Today, there is a change of mindset concerning the maximization of profit, in which it is no more an exclusive goal of the company in terms of economic aspect but also in social and environmental aspects (Kleine & Von Hauff, 2009). These economic, social and environmental bottom lines are known today as the ‘triple bottom line’ or ‘3BL’. The idea behind this concept is to suggest that corporation’s ultimate success should be measured not only by the traditional financial bottom line, but should also look at its social and environmental performances. It stresses that firms do have social and environmental bottom lines, and should be treating them in the same way as the way they treat the financial or economic aspects (Norman & MacDonald, 2003).
The concept of triple bottom line does suggest a controversy of its own, with scholars (Cochran and Wood, 1984) questioning whether firms adopting this kind of strategy can still make profit. Having triple bottom line means that a company would have to spread its resources in order to achieve its triple goal, rather than making the most out of their resources to achieve a single goal (economic), and this might lead firms to be less competitive, which might suggests less profit. In relation to competitiveness, there have also been recent findings indicating that companies do not really want to adopt the Triple Bottom Line strategy (Norman & MacDonald, 2003), presumably because the concern is still on profit making.
Despite the pessimistic view that triple bottom line can only jeopardize the firms sole purpose (making profit), there are views that support the idea of adopting triple bottom line strategy in order to increase the company’s performance, which in the end would produce more profit. Drucker (1984) pointed out an idea of how business can convert its social responsibilities into economic opportunity and economic benefit. Much more of the same, (Norman & MacDonald, 2003) suggest that when social and environmental concerns, which more or less are often associated with CSR, can be strategically integrated into business, it can improve business performance
But in reality the situation is a bit harsh, as it turns out that firms are still practicing a single bottom line model (economic), with social and environmental concerns as part of window dressing (Norman & MacDonald, 2003). It is then the company’s decision whether to treat the social and environmental aspects in a strategic point of view alongside with the economic aspect, or merely as an act of philanthropy or window dressing. We can see how companies these days are publishing CSR reports, explaining their concern on social and environmental aspects. If the aim of publishing the reports is for the sake of public relations stunt, then there will be less value for the company because reports should be a part of company’s ‘strategic CSR’ approach, used to reflect the impact of company’s past and future business performance (Vogel, 2005).
CSR is often very well associated with public relations and marketing activities, especially in the developing countries where companies simplify the meaning of CSR with corporate philanthropy and doing it for a mere sake of good public relations (Newell, 2005). The likes of cause related marketing, corporate social marketing, and corporate philanthropy (Kotler & Lee, 2005) is getting widely accepted, with the community/society as the subject. Some scholars (Porter and Kramer, 2002, and Lantos, 2002) even relate corporate philanthropy, sponsorships and cause related marketing with ‘strategic CSR’, as long as it tied with organizational objectives and strategy. But this view can be seen as too narrow and companies should go further looking at the likes of importance in exceeding customer’s expectation or how to gain competitive advantage through a responsible approach (Galbreath, 2008). By approaching CSR in a more strategic manner, firms can support the creation of effective sustainable development and become a solution to meet social and ecological challenges (Kleine and Von Hauff 2009).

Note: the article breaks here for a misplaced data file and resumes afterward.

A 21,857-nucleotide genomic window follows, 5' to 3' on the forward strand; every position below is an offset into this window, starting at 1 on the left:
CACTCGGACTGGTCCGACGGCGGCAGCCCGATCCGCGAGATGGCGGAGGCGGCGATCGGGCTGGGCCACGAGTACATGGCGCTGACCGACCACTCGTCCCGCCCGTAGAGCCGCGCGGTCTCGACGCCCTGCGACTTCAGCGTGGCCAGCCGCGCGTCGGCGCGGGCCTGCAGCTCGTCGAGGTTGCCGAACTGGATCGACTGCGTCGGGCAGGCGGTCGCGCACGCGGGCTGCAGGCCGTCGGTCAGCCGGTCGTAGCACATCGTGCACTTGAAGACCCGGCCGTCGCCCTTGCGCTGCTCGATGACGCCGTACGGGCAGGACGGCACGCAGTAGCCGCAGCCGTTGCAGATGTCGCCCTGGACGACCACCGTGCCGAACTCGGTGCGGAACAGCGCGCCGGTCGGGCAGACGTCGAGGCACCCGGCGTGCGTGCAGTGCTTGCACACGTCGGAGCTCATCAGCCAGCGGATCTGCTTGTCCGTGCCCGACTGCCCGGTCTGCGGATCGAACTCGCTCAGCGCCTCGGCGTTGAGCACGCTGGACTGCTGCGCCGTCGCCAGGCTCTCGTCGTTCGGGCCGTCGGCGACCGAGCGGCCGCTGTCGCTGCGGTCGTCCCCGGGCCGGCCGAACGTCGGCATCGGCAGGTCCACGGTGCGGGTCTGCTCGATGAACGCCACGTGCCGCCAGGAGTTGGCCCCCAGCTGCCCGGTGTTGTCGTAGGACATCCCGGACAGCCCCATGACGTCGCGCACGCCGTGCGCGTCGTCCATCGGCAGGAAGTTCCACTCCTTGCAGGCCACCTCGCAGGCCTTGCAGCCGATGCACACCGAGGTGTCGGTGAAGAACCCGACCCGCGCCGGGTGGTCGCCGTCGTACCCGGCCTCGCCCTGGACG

How far CSR can be strategic is another question. But looking at their nature of relationship with stakeholders and many aspects within and outside the company, it is easy to conclude that CSR fits the criteria of being strategic, because it highly affects the company’s course in meeting their objectives (Ansoff, 1980). Galbreath (2008) argues that putting CSR within the context of company’s strategy would be extremely important and in order to deliver well, the role of corporate executives to take a lead in developing CSR initiatives is central. The challenge now is to formulate a strategy that will benefit both the society and company. In doing so, Galbreath (2008) further suggests that CSR should take into consideration the six dimensions of corporate strategy: firm mission, strategic issues, markets, customer needs, resources and competitive advantage so that it could strategically contribute to good management practice, economic benefit, and societal welfare.